Karen Spence-Thomas, co-lead of the Institute of Education’s Research and Development (R&D) Network, explores how to encourage teachers to engage with research.
“The evidence that research can impact positively on teacher practice and school improvement is strong. The challenge is how to make it happen.” Toby Greany in Leading the Use of Research & Evidence in Schools.
The last few years have seen a groundswell in school practitioners turning to research to inform decision-making and improve practice. Policy makers have drawn on the medical model of evidence-informed practice to persuade leaders and teachers that bridging the gap between research and practice will strengthen professional confidence and improve outcomes for pupils.
Researchers are making great strides in ensuring their findings can be accessed, understood and applied by practitioners, with the Education Endowment Foundation taking a lead role and staffroom bookshelves increasingly populated with the likes of Dweck, Hattie and Wiliam.
Participant numbers at ResearchED conferences and practitioner-initiated TeachMeets suggest there is an appetite for practice-focused intellectual stimulation. Indeed, the proliferation of educational debate – often polarised and heated – in blogspaces and the twittersphere demands even greater critical judgement on the part of consumers of digital research.
And yet, recent DfE research into evidence-based teaching found that, while most teachers interviewed valued research evidence, many did not feel confident in engaging directly with research, or did not feel able to judge its quality.
The report concludes that though some schools are strongly research-engaged (typically, Teaching Schools), many are not. Crucially, whether schools are highly engaged or less so, the report argues that ‘school leaders can make positive changes to increase engagement’.
So what do school leaders need to make this a reality? Ambition School Leadership provides support by embedding research engagement and its importance within its programmes.
To date Ambition has formed a strong relationship with the EEF to fulfil joint aims of encouraging leaders to consider bigger trends and previous evidence when making decisions regarding the initiatives they implement in school.
This August sees the launch of a new programme element for secondary Teaching Leaders participants going into their second year. This is called Maximising Impact through Research and Development (R&D), and has been created in partnership with the UCL Institute of Education.
The sessions are informed by research into effective leadership and professional development. Here are some tips for all leaders interested in R&D, drawn from the principles behind Maximising Impact.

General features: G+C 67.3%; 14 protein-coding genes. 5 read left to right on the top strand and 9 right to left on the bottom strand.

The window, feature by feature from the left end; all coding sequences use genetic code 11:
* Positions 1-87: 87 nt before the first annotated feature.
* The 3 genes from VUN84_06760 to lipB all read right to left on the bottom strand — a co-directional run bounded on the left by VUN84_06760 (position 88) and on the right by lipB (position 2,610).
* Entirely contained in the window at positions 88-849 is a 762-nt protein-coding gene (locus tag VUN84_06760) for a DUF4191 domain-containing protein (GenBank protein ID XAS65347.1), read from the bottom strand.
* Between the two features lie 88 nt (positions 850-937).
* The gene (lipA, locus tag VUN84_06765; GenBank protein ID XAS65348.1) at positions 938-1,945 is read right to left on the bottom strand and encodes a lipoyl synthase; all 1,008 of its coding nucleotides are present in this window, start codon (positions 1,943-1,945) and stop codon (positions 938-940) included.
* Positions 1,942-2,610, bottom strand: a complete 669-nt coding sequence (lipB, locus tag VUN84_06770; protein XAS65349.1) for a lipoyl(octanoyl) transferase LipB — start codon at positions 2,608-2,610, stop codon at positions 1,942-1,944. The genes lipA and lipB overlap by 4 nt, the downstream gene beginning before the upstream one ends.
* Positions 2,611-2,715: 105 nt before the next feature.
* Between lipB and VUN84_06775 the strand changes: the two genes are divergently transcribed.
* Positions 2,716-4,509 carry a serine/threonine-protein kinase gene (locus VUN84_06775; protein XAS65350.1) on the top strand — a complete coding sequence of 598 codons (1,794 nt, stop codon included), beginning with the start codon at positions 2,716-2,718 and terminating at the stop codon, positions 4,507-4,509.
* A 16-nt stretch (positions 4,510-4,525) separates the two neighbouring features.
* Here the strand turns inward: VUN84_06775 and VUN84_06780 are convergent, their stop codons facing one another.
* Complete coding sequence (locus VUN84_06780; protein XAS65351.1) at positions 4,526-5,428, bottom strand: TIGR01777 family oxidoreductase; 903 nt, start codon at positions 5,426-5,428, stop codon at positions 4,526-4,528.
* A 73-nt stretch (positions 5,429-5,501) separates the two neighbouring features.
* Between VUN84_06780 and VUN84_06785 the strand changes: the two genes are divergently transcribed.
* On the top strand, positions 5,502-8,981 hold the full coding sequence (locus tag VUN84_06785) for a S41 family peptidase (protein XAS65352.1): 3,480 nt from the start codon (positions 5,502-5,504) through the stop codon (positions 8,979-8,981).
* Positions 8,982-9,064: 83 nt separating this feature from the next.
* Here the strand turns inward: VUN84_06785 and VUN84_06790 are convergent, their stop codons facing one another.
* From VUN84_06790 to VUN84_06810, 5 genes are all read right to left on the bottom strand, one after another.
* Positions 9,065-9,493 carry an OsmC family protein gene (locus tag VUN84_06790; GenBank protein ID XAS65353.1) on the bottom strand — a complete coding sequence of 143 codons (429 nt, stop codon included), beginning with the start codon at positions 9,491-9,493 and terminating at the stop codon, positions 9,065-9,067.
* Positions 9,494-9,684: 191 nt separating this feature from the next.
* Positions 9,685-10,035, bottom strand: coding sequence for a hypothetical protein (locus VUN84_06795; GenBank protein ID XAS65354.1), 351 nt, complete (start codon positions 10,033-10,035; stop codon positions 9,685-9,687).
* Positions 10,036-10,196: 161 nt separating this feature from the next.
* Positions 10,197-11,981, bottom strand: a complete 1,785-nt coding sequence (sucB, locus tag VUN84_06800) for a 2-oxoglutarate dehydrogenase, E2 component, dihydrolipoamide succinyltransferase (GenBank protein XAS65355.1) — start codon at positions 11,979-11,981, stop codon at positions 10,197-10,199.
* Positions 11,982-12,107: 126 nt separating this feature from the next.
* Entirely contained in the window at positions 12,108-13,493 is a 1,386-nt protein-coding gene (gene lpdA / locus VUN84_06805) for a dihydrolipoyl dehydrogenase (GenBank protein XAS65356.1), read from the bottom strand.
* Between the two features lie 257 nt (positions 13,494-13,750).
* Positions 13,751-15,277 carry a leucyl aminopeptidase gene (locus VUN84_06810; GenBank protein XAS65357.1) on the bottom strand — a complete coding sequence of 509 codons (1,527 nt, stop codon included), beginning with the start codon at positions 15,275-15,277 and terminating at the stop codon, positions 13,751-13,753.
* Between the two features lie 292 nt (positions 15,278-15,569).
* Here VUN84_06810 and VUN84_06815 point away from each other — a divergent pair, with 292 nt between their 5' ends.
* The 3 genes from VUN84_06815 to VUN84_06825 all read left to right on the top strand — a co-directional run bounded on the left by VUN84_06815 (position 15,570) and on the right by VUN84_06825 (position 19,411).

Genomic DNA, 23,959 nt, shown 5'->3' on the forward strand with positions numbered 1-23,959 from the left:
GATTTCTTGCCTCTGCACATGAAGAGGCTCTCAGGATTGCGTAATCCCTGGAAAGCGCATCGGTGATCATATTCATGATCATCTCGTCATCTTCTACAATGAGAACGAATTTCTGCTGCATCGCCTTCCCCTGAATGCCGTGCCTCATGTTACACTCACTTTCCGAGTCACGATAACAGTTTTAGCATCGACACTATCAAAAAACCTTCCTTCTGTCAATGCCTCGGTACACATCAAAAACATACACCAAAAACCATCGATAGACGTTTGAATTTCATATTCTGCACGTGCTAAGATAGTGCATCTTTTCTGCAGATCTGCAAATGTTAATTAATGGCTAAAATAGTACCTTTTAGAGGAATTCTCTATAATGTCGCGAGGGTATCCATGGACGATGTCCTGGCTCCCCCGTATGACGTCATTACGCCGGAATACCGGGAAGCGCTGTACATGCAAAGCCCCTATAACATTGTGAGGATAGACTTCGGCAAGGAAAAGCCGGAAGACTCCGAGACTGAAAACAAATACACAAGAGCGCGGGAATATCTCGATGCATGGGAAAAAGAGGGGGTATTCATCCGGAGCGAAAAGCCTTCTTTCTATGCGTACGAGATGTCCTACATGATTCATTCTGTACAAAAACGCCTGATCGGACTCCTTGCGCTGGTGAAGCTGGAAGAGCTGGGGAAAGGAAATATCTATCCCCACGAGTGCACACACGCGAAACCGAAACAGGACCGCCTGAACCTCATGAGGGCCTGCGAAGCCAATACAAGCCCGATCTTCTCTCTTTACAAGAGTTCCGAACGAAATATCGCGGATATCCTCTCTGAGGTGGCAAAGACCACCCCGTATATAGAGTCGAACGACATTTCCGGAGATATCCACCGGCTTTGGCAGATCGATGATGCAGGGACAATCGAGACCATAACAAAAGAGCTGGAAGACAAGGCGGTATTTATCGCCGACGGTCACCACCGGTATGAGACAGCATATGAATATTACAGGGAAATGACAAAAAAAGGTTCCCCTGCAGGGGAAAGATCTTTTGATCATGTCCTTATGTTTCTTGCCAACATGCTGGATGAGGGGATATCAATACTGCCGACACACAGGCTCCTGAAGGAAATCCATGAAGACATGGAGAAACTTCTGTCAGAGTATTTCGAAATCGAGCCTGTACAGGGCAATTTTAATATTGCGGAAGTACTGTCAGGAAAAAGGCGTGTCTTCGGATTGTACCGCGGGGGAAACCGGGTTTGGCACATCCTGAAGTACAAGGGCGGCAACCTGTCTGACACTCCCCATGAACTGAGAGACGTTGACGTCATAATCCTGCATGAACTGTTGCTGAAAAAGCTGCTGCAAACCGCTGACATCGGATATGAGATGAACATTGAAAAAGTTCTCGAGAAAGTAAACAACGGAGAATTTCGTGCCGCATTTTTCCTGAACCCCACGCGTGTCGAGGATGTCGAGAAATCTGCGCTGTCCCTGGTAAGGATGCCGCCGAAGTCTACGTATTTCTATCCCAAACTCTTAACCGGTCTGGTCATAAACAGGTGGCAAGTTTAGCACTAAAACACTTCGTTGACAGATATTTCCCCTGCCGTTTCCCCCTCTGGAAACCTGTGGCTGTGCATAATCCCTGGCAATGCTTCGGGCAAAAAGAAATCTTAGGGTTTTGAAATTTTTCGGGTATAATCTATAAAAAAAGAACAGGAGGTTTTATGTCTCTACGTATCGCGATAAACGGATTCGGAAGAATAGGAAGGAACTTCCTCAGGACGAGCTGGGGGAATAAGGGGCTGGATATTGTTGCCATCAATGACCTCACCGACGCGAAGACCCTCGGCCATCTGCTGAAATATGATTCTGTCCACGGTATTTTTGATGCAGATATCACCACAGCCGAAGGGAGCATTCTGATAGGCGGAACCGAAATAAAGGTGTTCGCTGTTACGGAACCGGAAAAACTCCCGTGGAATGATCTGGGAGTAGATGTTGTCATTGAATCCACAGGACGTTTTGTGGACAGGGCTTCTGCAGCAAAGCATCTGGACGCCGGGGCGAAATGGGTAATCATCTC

Involve the ‘right’ people
Middle leaders play a crucial role in driving school improvement, ‘making it happen’ on a daily basis with their teams. Much of the professional development they receive focuses on their roles as team leaders and managers, monitoring pupil progress and holding colleagues to account.
The Maximising Impact sessions aim to develop the potential of middle leaders to be ‘catalysts for change’ (Louise Stoll in Brown’s 2015 book) by helping them to bring about evidence and research-informed improvement in staff practice and building their skills in leading teaching and learning.
Link to school improvement
When devising a focus for your R&D, make sure it’s informed by school-based data and directly linked to school and departmental priorities.
Widen your definition of ‘data’ to include information about pupil learning and staff practice, as well as pupil progress.
Connect research to practice
Become a critical consumer of ‘external’ research, carefully considering its relevance to your context and how it relates to practice in your school.
Use an enquiry approach to combine research evidence with your practice-based knowledge and expertise.
Make it manageable
Draw on data and evidence already collected in school so that the evidence-gathering process is efficient and linked to day-to day practice.
Be creative in using existing meeting times for professional learning and for engaging staff in R&D.
Spread the word and ensure sustainability
Present and share research findings in easily communicable yet rigorous ways. Maximising Impact uses a poster format for this.
Ask – what do your findings tell you to focus on next? Will you go more deeply into the same issue or use the process to research another issue?
If you found these tips useful, watch this space for more news about Maximising Impact in the coming year!